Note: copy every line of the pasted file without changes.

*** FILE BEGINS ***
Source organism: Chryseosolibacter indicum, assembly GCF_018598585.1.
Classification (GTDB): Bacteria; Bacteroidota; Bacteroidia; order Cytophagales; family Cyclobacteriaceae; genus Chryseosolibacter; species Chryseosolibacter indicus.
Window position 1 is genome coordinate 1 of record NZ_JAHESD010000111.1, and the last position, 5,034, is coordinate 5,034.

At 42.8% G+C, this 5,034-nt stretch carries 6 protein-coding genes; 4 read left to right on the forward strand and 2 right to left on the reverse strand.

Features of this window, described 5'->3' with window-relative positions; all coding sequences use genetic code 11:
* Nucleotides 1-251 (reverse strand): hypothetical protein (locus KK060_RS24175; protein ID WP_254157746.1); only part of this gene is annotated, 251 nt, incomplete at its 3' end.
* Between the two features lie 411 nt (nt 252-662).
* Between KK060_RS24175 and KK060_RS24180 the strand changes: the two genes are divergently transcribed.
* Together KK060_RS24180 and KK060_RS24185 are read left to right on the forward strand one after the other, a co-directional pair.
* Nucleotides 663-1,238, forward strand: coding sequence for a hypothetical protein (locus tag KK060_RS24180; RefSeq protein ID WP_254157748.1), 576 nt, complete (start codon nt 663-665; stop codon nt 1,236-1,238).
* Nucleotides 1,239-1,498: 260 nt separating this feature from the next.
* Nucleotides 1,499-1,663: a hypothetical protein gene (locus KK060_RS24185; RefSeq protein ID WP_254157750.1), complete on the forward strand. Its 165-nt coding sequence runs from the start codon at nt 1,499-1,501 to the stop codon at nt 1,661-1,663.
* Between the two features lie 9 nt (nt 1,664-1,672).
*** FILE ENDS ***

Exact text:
Source organism: Chryseosolibacter indicum, assembly GCF_018598585.1.
Classification (GTDB): Bacteria; Bacteroidota; Bacteroidia; order Cytophagales; family Cyclobacteriaceae; genus Chryseosolibacter; species Chryseosolibacter indicus.
Window position 1 is genome coordinate 1 of record NZ_JAHESD010000111.1, and the last position, 5,034, is coordinate 5,034.

At 42.8% G+C, this 5,034-nt stretch carries 6 protein-coding genes; 4 read left to right on the forward strand and 2 right to left on the reverse strand.

Features of this window, described 5'->3' with window-relative positions; all coding sequences use genetic code 11:
* Nucleotides 1-251 (reverse strand): hypothetical protein (locus KK060_RS24175; protein ID WP_254157746.1); only part of this gene is annotated, 251 nt, incomplete at its 3' end.
* Between the two features lie 411 nt (nt 252-662).
* Between KK060_RS24175 and KK060_RS24180 the strand changes: the two genes are divergently transcribed.
* Together KK060_RS24180 and KK060_RS24185 are read left to right on the forward strand one after the other, a co-directional pair.
* Nucleotides 663-1,238, forward strand: coding sequence for a hypothetical protein (locus tag KK060_RS24180; RefSeq protein ID WP_254157748.1), 576 nt, complete (start codon nt 663-665; stop codon nt 1,236-1,238).
* Nucleotides 1,239-1,498: 260 nt separating this feature from the next.
* Nucleotides 1,499-1,663: a hypothetical protein gene (locus KK060_RS24185; RefSeq protein ID WP_254157750.1), complete on the forward strand. Its 165-nt coding sequence runs from the start codon at nt 1,499-1,501 to the stop codon at nt 1,661-1,663.
* Between the two features lie 9 nt (nt 1,664-1,672).